5. BigRob

    BigRob Well-Known Member

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    This is a somewhat bogus statement right off the bat.

    I do not agree. What it leads to is a specialization of resources that makes the US economy that much more productive.

    What does image have to do with globalization?

    Their exports will not "stop", export growth will perhaps stop, but as long as there is a demand for the good, it will get made, recession or not.

    Well, when we cannot drill our own oil, we have to get it from somewhere. I think we can all agree that without oil our economy will come to a grinding halt.

    Handing them our ability to have a true workforce? What does this even mean?

    Aside from that, the trade deficit is meaningless. And which deficit are you even talking about? The merchandise deficit, the goods and service deficit, or the account deficit?

    This distinction matters a lot as we are a service based economy. Further, what matters about the deficit is not just that there is a deficit, what matters is how the loans to make up for it are used. If the US uses the money to grow and expand the economy, then it is a good thing. If it is used to finance government deficits, then it will drag down consumption and be bad for us all.

    Also, China accounts for only 5.7% of our trade, who cares if we have a deficit? Why are we not concerned with trade imbalances with Canada or Mexico? In fact, why are we not concerned with trade deficits between states, and individual persons? Either the trade imbalance matters or it doesn't, and if it does we should worry about it on an individual level too.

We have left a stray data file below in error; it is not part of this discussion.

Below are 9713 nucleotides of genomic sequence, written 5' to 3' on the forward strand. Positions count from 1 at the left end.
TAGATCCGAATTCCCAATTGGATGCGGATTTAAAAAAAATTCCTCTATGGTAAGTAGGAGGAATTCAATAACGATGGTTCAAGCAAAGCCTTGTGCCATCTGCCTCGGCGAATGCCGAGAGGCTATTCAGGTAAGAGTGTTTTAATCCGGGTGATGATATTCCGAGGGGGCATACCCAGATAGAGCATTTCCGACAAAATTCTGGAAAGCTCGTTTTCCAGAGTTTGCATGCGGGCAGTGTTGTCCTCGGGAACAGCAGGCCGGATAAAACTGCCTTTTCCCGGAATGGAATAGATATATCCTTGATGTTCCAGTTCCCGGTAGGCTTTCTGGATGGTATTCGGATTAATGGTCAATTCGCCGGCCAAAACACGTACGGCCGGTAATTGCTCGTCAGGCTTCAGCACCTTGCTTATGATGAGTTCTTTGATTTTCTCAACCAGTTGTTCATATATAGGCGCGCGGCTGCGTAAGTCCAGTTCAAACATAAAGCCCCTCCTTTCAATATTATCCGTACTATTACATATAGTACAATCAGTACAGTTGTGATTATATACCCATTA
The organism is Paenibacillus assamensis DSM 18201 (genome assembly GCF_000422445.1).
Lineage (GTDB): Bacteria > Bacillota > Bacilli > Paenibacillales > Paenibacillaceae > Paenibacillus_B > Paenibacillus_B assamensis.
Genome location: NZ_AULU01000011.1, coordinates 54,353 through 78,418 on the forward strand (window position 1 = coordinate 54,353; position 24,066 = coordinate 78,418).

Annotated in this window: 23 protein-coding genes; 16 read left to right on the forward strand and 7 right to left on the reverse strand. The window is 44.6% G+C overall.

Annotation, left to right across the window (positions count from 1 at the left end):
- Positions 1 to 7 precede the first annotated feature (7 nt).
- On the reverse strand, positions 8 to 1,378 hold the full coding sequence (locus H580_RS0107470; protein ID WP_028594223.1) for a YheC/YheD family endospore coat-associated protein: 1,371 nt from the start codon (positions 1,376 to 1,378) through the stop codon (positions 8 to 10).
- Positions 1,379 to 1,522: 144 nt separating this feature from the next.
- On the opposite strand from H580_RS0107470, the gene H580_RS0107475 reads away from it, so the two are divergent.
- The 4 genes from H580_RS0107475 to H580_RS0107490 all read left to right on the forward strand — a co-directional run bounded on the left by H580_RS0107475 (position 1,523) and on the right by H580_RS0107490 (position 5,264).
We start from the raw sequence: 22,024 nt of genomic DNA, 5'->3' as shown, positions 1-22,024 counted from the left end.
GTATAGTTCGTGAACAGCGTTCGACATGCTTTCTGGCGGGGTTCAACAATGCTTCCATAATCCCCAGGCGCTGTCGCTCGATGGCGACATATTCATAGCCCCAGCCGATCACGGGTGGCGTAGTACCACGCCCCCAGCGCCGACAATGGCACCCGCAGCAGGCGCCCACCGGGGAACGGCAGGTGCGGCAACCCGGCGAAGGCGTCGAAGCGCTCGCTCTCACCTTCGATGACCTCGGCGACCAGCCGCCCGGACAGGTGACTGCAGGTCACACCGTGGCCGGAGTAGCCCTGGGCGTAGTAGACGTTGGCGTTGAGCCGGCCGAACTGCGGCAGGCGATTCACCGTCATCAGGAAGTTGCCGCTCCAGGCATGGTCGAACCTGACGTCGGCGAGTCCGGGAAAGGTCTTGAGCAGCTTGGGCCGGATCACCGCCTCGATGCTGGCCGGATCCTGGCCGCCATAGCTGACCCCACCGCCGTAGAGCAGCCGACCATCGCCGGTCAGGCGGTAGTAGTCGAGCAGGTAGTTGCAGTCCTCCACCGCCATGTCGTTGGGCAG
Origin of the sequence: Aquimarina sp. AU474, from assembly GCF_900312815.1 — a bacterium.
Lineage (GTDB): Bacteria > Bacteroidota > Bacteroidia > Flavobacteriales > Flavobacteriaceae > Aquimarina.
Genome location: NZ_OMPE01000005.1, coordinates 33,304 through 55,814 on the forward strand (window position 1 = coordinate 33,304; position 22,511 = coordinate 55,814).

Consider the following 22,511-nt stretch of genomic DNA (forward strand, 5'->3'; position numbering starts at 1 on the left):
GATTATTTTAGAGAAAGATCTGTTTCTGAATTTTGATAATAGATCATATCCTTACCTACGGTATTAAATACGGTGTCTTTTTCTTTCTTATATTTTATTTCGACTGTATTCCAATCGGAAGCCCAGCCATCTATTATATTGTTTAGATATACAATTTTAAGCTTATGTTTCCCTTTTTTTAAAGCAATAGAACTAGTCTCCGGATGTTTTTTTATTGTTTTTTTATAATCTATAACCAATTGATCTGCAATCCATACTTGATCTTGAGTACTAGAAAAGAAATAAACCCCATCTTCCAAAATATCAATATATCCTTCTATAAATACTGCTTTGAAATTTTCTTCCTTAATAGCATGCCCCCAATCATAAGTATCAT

6. Lagboltz

    Lagboltz Well-Known Member

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    I don't see where you got that. Can you give me examples of how the US is made more productive, and by what specializations? Even so, massive outsourcing leads to is less manufacturing jobs in the US, and more jobs in service industries. The US is now 80% in the service industries, and over half that is in consumer markets. It is an unstable economy. When Americans stop consuming, those consumer jobs diminish, creating a self perpetuating cycle.
    ANewStart did not say exports will "stop", he said "much of their exports will stop" Already this year, the actual volume of retail trade shrank about 2%. So, that much of exports stopped, if the mix of export vs. home products remained constant.
    He no doubt means the manufacturing workforce, which we have lost.
    When people talk about the deficit they generally refer to the fiscal deficit. That is the only deficit that makes sense in this context.
    The federal deficit has nothing to do with loans. The fed deficit is caused by the Federal Reserve selling bonds. Over half these bonds are sold to foreign countries. Bonds are used to pay for government spending. Of course some government spending does grow the economy, such as military purchases and subsidies, etc. The bonds supporting the bailouts are more for keeping the economy from collapsing rather than expanding.
    This sentence makes no sense. What is the word "it" referring to? Neither "loans" nor "deficits" make any sense. I don't think you understand how the US economy works.
    According to the US ITC, the trade balance with China is more like13.8%, but that is a minor issue.
    What on earth are you talking about? State and individual deficits have nothing to do with the US deficit. Ever since the gold standard was completely eliminated, the US economy became deficit based. It is natural and not alarming.